In these moods I look to the right of the painting and see what my mind's eye takes to be a "5." Or it could be a "b." Or it could be the accident of an artist's gesture with a brush and paint. In any case, I see it as a sign created to make sense of the inchoate, a letter or number with which to create meaning.

Okay, it's ambiguous, it's only partially clear, it may be an accident; but it's delicate, it has a light and thoughtful form, it is the antithesis of the heavy and sliding blackness.

And that's all I really need, a simple antithesis on whose structure I can stretch my emotional and rational self (I almost wrote "selves" -- "zwei Seelen wohnen, ach, in meiner Brust").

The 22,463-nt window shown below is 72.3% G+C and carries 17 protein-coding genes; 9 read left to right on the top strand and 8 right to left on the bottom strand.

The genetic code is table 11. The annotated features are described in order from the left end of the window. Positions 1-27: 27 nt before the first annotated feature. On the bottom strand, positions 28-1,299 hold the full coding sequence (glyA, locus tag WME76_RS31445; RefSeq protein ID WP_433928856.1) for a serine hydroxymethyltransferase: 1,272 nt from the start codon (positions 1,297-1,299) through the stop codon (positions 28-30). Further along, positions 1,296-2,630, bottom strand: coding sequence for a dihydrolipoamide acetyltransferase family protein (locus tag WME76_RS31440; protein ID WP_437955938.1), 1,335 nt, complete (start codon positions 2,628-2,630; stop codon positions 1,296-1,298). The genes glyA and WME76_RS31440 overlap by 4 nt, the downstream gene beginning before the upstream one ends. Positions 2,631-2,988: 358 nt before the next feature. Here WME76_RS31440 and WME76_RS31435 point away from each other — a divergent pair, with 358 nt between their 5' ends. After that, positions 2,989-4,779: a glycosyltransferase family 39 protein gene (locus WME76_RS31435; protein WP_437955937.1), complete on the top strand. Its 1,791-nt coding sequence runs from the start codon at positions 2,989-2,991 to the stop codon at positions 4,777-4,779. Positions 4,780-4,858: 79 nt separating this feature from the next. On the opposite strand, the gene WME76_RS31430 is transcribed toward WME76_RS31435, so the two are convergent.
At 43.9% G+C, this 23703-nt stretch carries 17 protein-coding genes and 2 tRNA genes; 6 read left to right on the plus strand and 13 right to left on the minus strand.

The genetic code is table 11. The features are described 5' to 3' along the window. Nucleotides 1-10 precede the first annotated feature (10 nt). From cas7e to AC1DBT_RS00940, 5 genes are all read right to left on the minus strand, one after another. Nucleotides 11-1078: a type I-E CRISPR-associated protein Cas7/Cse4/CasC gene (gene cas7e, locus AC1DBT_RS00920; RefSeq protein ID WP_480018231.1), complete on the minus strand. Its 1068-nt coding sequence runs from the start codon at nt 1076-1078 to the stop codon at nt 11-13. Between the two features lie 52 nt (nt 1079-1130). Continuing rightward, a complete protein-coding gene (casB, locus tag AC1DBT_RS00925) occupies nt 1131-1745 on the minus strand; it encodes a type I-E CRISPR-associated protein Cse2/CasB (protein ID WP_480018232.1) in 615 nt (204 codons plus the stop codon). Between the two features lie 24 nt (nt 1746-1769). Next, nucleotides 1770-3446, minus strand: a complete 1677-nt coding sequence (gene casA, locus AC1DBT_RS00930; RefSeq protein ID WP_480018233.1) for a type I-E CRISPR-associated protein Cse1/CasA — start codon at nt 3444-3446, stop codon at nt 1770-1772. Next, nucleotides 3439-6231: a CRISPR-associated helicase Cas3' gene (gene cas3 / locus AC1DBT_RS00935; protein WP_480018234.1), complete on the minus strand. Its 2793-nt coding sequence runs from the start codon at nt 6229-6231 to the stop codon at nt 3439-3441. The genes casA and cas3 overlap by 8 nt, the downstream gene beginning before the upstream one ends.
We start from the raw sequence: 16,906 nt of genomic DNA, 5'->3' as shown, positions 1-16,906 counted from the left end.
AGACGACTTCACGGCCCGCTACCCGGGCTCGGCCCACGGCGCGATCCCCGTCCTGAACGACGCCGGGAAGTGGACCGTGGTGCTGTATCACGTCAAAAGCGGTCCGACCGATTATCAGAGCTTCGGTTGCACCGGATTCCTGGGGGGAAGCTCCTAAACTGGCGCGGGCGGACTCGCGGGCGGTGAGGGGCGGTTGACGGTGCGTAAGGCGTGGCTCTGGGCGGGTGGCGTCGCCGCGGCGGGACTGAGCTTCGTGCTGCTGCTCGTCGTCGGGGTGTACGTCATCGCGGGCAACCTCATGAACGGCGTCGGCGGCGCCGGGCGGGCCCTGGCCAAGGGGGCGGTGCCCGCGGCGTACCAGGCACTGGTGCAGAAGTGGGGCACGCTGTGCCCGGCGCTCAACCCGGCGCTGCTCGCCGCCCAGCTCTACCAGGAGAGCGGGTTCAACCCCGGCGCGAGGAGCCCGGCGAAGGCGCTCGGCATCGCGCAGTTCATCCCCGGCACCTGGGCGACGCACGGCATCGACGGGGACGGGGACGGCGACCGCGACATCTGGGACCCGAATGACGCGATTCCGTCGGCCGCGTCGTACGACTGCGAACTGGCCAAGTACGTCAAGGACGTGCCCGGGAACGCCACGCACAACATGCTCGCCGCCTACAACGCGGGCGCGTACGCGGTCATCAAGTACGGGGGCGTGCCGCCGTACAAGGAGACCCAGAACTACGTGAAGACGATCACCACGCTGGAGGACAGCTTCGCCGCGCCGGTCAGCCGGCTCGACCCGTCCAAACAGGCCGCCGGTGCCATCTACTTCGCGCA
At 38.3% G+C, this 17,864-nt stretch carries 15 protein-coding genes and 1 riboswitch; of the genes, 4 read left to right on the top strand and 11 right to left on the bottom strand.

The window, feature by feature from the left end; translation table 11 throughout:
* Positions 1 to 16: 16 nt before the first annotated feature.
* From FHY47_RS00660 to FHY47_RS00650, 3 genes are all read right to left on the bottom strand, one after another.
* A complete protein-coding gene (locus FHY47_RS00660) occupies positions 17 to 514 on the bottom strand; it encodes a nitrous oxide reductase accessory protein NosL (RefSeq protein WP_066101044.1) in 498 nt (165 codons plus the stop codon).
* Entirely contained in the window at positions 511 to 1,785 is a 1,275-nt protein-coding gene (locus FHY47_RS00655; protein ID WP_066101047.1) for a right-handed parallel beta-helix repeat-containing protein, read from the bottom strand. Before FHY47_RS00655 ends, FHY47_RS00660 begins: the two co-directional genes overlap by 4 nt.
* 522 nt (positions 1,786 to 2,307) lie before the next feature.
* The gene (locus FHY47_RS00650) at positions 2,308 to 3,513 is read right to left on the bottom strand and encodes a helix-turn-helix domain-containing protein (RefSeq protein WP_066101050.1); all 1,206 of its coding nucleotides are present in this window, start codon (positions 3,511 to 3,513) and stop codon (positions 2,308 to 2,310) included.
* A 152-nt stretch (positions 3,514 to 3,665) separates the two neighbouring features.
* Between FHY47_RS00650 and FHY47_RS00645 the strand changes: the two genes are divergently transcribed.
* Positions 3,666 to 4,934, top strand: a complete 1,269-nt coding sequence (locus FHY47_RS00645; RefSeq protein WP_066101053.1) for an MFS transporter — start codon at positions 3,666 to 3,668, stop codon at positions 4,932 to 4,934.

Heaven and earth. Consciousness and subconscious. Chaos and order. Whatever it is, it (usually) works for and in me.


Hi Scott,

How are you?  It's a wonderful news.  Just read your interesting writing and I enjoyed it. 

Just a short note about the gestures and black color in my work: 
The strong black gestures moving across the surface of large canvas was beginning of my "meditative gestures".   The large dark gestures are influenced by Taoism and Buddhism; the black unifies and bridges the harmony of energy (chi).  The black color is very special to me, for me black is much more than just feelings (and white is full as empty canvas.)  The black color is a window, it opens to the another world (far from a physical world), so my black is lighter than any other color.  Hope to enjoy the painting and you could move into a realm of progression of balance.

Thanks for the email!  We are doing great!!!  Say hi to Lyn!!,



thanks for your thoughts about your painting.

I'm intrigued by your idea of seeing the black as a window, as lighter than any other color. It reverses the polarity for me and just now, watching the motion of the black on the white, I could feel it lifting and rising like a balloon.